Architecture as a trade was traditionally tied to a place or a country. In the not so distant past, save for starchitects’ offices, few architects worked outside their home country. Regulations, permits, construction codes and legal obstacles thwarted the idea. Besides, technical solutions for remote collaboration were not developed yet. Today, the landscape is changing. With the advancement of broadband came various services that facilitate collaboration and remote work. That collaboration is still limited at this stage, but with improvements in BIM and the advancement of VR the need to be physically sitting in the office to design or even supervise construction will diminish. The architecture will, we hope, open up and go the same way IT and creative industries are already going. When large Asian economies step into that market, that world is going to be overwhelming, just like the most popular outsourcing websites for IT and design now. We are now taking one step forward. We are going small. What we want is a small community, easily manageable and talent oriented.


    So, here is the platform. A small place that we made with the support from Swiss government that came through our friends who call themselves MarketMakers. It’s a place where, hopefully, some deals will be struck and some work done. But, while that matters to us, of course, we also hope that it will connect architects and make their work more free. The site will be connected to our physical space, our co-working hub in Sarajevo. The hub is a small place where some of us work, collaborate, learn, experiment and generally have fun most of the time. Hub members are some of the most agile and resourceful, having both the ability to quickly gather around bigger projects or have the freedom to work on smaller designs individually. We named the site Archlink. There is no exotic philosophy behind the name. It’s just a place where we connect and promote architects. As simple as that.

     


    But why us? Why would an obscure bunch of architects tucked in the deep woods of the Balkans think that this could work?

    All those sexy socialist and brutalist buildings and all those moody “Spomeniks” (we hate that word, but ok) that are all the hype on the Internet had to be designed by someone. Architecture schools here were founded by Bauhaus students and Le Corbusier collaborators. There are hundreds of extremely talented architects that are forced to survive by working for peanuts or fleeing the country and we simply can’t bear to watch that anymore. We built this site because we need it. We need something that will change the landscape for young architects right know. And we believe that the problem is not confined to a small area where we currently live. We don’t want to become rich, to “disrupt the economy”, become the next Facebook, next Uber or next whatever that, in the end, just makes people more miserable.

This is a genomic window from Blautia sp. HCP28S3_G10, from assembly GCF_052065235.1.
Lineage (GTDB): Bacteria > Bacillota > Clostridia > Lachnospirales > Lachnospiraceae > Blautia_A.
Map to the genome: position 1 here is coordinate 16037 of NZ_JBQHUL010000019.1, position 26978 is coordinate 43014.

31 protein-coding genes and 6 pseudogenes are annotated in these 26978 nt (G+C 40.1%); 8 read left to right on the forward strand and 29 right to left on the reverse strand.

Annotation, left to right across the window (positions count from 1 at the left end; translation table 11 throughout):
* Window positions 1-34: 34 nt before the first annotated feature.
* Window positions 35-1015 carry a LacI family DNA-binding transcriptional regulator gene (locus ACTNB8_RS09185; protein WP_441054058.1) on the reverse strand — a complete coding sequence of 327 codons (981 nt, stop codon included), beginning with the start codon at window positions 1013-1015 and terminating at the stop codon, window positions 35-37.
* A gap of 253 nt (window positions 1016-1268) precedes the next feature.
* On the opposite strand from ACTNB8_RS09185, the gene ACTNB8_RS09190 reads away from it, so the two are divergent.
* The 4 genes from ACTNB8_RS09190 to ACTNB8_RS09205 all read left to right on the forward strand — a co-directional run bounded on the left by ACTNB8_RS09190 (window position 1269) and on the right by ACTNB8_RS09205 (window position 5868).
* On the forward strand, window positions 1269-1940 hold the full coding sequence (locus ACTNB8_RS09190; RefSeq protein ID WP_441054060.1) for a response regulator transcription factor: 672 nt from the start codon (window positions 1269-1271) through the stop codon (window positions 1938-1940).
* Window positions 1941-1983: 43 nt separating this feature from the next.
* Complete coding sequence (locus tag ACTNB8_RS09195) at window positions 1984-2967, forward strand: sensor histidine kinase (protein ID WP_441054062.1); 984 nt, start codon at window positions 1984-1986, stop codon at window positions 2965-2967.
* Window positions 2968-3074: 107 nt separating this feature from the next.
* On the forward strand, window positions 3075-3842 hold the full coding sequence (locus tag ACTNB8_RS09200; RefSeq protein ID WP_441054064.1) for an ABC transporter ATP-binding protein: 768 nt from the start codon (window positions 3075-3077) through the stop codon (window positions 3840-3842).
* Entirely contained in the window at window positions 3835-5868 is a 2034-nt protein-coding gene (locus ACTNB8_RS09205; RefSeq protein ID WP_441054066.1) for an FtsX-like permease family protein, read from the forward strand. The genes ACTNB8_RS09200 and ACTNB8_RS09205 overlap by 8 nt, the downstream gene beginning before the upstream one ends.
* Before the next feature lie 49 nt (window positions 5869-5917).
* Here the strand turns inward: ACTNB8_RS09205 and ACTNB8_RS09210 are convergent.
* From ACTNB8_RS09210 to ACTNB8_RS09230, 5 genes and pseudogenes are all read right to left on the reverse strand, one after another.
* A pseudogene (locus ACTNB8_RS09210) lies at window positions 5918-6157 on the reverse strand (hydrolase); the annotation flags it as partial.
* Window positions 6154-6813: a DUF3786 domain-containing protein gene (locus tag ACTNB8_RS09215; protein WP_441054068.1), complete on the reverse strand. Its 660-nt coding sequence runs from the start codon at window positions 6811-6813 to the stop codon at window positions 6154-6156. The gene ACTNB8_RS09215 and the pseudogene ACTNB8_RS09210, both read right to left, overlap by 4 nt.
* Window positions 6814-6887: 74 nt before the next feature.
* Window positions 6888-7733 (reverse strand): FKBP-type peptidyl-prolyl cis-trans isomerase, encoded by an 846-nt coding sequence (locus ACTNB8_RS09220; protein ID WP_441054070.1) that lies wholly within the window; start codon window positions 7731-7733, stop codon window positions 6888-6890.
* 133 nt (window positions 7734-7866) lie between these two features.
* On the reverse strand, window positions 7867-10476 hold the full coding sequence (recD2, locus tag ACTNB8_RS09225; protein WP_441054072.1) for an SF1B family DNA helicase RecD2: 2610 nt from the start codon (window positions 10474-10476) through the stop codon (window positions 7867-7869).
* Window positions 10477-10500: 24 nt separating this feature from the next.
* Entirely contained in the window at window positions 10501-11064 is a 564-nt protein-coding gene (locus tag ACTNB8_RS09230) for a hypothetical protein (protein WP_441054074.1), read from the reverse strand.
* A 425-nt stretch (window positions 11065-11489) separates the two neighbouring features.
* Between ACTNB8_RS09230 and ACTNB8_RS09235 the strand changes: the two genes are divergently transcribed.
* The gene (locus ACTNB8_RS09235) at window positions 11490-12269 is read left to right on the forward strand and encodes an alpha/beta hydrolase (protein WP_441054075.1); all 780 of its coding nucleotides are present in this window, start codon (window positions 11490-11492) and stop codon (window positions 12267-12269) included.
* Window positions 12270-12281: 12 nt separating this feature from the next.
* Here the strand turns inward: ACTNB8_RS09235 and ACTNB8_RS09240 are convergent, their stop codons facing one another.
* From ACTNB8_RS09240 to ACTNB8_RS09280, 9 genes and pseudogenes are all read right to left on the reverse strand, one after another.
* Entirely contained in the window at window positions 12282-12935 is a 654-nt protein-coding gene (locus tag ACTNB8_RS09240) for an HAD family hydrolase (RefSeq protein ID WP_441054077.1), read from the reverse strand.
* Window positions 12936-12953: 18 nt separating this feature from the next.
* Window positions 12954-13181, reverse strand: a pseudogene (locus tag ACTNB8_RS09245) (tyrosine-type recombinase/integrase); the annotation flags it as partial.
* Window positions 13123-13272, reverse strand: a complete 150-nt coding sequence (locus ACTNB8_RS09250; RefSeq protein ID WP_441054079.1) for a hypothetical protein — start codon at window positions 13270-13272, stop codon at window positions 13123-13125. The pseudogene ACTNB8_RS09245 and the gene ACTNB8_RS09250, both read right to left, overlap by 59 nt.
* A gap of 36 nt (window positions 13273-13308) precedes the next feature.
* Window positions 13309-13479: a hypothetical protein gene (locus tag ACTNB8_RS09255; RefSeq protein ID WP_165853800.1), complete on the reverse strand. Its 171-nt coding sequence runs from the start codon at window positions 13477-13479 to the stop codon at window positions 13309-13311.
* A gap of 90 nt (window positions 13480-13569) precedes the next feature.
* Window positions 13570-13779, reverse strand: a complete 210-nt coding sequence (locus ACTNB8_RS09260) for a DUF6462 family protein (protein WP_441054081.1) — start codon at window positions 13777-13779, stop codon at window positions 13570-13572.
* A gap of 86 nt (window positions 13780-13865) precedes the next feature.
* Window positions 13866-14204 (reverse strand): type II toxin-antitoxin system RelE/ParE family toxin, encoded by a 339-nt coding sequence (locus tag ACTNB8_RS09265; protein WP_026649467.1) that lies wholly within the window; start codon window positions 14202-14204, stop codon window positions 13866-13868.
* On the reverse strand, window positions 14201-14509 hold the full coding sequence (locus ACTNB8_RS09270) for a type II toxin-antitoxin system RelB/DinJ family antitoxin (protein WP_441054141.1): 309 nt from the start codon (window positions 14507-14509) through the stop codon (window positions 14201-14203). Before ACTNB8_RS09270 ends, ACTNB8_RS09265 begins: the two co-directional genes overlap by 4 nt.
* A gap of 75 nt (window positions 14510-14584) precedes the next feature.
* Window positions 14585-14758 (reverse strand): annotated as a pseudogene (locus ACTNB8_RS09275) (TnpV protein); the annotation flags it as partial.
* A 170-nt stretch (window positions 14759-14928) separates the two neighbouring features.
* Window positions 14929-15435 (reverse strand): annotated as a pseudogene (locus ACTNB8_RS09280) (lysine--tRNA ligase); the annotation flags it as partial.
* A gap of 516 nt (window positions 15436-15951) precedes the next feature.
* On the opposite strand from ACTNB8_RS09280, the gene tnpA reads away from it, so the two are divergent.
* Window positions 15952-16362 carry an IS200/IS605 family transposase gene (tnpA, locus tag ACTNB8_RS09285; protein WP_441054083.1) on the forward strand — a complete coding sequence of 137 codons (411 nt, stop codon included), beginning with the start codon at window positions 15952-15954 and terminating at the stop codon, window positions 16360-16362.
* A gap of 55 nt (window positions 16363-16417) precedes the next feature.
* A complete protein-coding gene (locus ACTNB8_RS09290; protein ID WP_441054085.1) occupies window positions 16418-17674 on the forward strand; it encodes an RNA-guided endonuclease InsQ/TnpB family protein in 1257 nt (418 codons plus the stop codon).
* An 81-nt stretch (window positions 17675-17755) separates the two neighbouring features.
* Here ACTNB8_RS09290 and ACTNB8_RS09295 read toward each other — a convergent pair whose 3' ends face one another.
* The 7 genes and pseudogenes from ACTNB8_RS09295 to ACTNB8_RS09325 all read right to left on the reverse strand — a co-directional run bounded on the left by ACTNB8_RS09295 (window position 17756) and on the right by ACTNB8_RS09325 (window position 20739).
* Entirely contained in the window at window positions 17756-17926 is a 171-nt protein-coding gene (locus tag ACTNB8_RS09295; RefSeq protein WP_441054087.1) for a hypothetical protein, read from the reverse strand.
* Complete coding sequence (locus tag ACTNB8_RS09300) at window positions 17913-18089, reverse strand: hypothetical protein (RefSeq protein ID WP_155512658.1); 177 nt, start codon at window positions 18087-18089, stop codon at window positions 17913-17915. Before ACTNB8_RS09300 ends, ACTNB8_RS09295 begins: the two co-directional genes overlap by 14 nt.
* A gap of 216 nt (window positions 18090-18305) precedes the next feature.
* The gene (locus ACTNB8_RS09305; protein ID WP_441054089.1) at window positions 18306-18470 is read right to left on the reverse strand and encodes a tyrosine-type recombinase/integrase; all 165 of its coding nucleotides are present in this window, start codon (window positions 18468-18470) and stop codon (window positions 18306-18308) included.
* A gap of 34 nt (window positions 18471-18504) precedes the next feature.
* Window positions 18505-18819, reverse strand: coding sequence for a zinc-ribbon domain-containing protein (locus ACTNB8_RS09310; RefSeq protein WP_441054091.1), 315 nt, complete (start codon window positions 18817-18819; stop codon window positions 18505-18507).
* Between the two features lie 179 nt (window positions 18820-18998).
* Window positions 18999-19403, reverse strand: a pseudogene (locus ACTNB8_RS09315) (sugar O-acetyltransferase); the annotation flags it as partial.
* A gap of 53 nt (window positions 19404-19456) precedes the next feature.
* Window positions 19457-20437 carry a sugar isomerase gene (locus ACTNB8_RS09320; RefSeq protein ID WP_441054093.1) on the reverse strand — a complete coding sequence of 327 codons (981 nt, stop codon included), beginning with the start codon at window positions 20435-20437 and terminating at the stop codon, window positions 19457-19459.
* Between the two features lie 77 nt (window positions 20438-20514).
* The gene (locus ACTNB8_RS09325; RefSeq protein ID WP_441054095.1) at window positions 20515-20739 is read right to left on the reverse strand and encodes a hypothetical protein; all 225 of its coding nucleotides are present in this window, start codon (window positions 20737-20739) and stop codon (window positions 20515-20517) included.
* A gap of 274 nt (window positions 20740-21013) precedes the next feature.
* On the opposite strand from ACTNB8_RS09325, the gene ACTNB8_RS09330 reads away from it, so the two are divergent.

If the site proves to help someone from who knows where, if it helps connect talents from anywhere in the world, if it helps them grow and fulfil their potential – then we have succeeded. 

    That’s why we tasked ourselves to check everyone on the site very thoroughly. What we want is to have people who are really into architecture. But not only that, we want people who are easy to cooperate with. You know, normal people. We worked very hard to establish some credibility for this organization and that’s what we want to extend to the platform. Language skills, software skills and company resources and quality of work will be thoroughly assessed so that we can guarantee that people here can be tasked with the assignments they bid on. 

    The title of this article is not quite a quote from the movie Field of Dreams with Kevin Costner. The quote became a meme recently. In the movie, Costner, an Iowa corn farmer, builds a baseball stadium in the hope that people will come to watch the games and thus, through that project, make peace with his late father. If we observe his behaviour in the movie from a strictly objective perspective, he is probably mentally ill and his idea is doomed from the start. 

    And that’s what we did.

    Far from going all Leeroy Jenkins on this, we made thorough preparations. Market research, mapping, financial plans all that stuff architects actually don’t do. We also double-checked the second and third pages of Google search results and we are completely sure that no one actually tried something like this before. (Whether that says something about our ingenuity or complete stupidity of the idea, is something we will quickly find out). We actually think it can, but considering the obstacles and constraints that we are facing, its feasibility under these exact circumstances remains to be seen.

    But, whatever. Here in front of you is the fruit of our labour, a result produced by fools and idealists (perhaps they are one and the same). Certainly, it is not perfect but it is done out of love. It is place, a tool, call it what you like, but without you it is meaningless. We made it. Now it’s up to you.


    www.archlink.co